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Trump predicts UK-US trade will grow 'substantially' after Brexit

File photo dated 15/3/2018 of Donald Trump, who has predicted trade between the US and UK will increase "very substantially" after Britain's departure from the European Union. PRESS ASSOCIATION Photo. Issue date: Friday February 15, 2019. The American president, speaking at the White House, he said the two countries were agreeing to "go forward" to preserve their trade agreement. See PA story POLITICS Brexit Trump. Photo credit should read: Niall Carson/PA Wire

Donald Trump has predicted trade between the US and UK will increase "very substantially" after Britain's departure from the European Union.

The American president, speaking at the White House, said the two countries were agreeing to "go forward" to preserve their trade agreement.

He said: "We're agreeing to go forward and preserve our trade agreement.

"You know all of the situation with respect to Brexit and the complexity and the problems, but we have a very good trading relationship with the UK and that's just been strengthened further.

"So with the UK we're continuing our trade and we're going to actually be increasing it very substantially as time goes by.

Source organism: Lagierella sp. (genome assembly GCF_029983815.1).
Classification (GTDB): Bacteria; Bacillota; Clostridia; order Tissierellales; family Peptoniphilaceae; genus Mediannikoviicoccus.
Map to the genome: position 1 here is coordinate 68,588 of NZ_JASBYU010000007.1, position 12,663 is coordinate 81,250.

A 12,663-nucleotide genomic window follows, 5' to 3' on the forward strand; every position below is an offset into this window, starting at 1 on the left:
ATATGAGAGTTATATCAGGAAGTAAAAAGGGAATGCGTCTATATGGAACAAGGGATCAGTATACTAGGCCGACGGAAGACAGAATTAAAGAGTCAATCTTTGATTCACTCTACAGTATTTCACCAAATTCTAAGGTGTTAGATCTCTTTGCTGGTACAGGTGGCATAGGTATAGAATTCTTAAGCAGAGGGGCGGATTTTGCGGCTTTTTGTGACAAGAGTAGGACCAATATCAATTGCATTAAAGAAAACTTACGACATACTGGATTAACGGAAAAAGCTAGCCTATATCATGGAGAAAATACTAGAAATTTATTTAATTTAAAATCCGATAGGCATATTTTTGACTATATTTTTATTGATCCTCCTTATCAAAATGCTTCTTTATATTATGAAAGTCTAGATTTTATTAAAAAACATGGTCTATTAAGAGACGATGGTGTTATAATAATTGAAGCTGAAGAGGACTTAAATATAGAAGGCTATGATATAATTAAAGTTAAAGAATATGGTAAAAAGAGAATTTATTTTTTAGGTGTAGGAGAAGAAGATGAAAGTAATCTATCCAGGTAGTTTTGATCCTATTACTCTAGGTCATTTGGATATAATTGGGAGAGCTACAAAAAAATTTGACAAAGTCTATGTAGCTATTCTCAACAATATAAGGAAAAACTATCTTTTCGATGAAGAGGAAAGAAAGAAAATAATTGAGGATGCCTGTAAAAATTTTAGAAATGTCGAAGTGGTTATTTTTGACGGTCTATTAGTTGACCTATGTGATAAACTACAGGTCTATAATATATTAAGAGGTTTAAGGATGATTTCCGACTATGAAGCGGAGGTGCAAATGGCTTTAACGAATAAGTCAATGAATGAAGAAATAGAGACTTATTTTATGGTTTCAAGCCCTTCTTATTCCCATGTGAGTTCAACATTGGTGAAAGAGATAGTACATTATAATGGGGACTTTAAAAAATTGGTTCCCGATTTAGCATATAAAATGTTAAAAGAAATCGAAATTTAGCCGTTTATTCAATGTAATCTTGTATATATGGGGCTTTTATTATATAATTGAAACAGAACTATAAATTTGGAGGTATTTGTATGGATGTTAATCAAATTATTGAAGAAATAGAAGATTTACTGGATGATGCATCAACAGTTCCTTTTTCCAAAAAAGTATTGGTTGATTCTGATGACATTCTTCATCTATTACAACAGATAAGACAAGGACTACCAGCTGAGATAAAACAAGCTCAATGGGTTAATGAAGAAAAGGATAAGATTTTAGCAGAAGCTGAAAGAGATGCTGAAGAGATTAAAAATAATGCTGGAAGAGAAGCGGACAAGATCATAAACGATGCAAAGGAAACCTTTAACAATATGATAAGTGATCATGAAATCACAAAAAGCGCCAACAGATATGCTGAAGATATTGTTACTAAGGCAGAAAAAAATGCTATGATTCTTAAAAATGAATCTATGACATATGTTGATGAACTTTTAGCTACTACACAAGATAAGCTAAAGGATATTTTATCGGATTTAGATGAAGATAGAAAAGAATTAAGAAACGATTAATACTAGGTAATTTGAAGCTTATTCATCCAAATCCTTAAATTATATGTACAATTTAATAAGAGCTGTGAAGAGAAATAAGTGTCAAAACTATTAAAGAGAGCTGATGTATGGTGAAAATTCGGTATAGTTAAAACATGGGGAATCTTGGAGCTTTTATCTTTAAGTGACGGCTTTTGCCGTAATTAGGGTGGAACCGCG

"We expect that the UK will be very, very substantially increased as it relates to trade with the United States. The relationship there also is very good."

Last year, Mr Trump dealt the Prime Minister's Brexit deal a blow by suggesting it could hinder the ability of the UK to trade with the US.

His latest comments were welcomed by International Trade Secretary Liam Fox.

Dr Fox said: "President Trump's statement was clear - the UK and the USA share a special trade relationship and there is real ambition on both sides of the Atlantic to enhance this after we leave the European Union.

"We have already taken concrete steps towards this including the signing of a Mutual Recognition Agreement earlier this week which will secure trade worth up to £12.8 billion.

"A free trade agreement with the United States is one of my international economic department's top priorities and I look forward to beginning formal negotiations."